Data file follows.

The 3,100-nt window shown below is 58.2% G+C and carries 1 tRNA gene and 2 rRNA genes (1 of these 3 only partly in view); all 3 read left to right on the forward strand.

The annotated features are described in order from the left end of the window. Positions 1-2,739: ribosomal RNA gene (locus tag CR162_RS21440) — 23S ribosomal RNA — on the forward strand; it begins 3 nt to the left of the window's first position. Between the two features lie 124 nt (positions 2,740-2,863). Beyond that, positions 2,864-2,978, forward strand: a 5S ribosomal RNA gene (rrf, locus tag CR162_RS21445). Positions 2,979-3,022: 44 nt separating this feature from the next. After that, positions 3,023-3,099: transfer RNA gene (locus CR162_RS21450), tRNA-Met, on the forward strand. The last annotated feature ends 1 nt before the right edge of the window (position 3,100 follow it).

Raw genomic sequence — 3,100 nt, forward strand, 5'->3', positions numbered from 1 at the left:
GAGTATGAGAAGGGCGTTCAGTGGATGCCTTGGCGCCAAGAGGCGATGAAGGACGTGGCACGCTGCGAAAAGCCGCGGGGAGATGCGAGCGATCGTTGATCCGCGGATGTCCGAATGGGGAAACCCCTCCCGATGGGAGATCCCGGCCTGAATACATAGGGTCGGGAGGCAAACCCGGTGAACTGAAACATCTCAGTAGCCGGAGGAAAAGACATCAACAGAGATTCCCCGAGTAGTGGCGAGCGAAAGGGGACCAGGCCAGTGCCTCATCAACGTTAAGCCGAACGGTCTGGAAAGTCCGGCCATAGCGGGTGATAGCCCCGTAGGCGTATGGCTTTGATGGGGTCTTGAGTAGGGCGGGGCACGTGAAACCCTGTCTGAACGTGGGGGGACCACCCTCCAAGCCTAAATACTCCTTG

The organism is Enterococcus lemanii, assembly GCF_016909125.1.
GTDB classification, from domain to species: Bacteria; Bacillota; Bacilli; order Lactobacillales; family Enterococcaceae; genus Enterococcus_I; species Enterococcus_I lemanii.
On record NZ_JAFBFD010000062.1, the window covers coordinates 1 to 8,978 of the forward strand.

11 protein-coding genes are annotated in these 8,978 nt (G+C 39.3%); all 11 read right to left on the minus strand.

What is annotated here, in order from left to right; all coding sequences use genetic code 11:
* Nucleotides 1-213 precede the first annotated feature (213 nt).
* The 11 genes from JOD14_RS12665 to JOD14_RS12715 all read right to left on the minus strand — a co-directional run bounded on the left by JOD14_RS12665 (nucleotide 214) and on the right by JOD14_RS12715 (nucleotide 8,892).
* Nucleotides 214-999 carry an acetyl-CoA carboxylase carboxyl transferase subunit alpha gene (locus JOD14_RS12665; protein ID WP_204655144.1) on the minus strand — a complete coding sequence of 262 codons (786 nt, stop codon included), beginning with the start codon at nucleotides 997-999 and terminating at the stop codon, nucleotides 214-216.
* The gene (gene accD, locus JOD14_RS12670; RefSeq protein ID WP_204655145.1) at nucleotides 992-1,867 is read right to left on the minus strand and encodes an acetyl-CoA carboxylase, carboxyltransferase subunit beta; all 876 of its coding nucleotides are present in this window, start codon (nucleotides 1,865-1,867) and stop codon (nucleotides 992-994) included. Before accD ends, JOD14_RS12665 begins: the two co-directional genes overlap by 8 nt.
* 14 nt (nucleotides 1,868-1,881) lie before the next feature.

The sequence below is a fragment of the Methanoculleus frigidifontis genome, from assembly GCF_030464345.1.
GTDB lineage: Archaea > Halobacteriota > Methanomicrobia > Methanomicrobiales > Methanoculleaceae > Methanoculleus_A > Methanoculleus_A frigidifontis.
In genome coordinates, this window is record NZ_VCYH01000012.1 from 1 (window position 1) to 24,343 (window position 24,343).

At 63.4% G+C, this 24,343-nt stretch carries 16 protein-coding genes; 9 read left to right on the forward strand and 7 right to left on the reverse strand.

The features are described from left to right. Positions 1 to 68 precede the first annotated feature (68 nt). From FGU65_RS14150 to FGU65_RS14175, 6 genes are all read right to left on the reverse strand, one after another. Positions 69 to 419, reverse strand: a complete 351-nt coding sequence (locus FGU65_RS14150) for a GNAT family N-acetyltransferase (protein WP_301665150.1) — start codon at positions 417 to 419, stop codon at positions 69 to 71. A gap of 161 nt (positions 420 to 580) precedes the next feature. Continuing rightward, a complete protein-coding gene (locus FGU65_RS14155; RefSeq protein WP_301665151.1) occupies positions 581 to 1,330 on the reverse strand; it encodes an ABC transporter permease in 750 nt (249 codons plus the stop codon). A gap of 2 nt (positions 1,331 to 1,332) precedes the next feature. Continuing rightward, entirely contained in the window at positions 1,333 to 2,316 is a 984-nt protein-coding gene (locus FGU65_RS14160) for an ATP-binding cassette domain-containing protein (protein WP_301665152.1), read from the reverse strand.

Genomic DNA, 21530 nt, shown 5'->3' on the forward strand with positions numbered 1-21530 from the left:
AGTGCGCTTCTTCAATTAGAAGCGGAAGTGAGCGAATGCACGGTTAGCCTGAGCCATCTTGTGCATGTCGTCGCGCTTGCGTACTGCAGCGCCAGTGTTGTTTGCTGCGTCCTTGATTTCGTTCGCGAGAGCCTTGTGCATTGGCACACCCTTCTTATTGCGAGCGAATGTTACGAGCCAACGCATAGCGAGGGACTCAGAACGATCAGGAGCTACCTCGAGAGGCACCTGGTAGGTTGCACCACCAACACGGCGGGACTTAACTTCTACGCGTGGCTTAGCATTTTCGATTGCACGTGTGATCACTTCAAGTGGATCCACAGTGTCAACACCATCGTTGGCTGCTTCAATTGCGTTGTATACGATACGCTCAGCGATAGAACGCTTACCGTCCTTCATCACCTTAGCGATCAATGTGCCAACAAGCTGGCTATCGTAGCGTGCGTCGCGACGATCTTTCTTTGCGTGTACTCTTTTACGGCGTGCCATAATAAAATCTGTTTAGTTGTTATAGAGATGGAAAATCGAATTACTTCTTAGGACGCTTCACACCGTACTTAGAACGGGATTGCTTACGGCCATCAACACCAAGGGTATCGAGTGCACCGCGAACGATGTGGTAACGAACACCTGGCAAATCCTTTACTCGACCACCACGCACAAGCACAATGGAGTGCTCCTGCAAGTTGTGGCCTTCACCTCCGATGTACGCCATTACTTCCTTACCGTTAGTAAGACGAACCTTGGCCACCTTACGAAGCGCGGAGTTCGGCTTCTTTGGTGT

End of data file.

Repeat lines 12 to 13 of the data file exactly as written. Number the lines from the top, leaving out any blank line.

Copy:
* Nucleotides 214-999 carry an acetyl-CoA carboxylase carboxyl transferase subunit alpha gene (locus JOD14_RS12665; protein ID WP_204655144.1) on the minus strand — a complete coding sequence of 262 codons (786 nt, stop codon included), beginning with the start codon at nucleotides 997-999 and terminating at the stop codon, nucleotides 214-216.
* The gene (gene accD, locus JOD14_RS12670; RefSeq protein ID WP_204655145.1) at nucleotides 992-1,867 is read right to left on the minus strand and encodes an acetyl-CoA carboxylase, carboxyltransferase subunit beta; all 876 of its coding nucleotides are present in this window, start codon (nucleotides 1,865-1,867) and stop codon (nucleotides 992-994) included. Before accD ends, JOD14_RS12665 begins: the two co-directional genes overlap by 8 nt.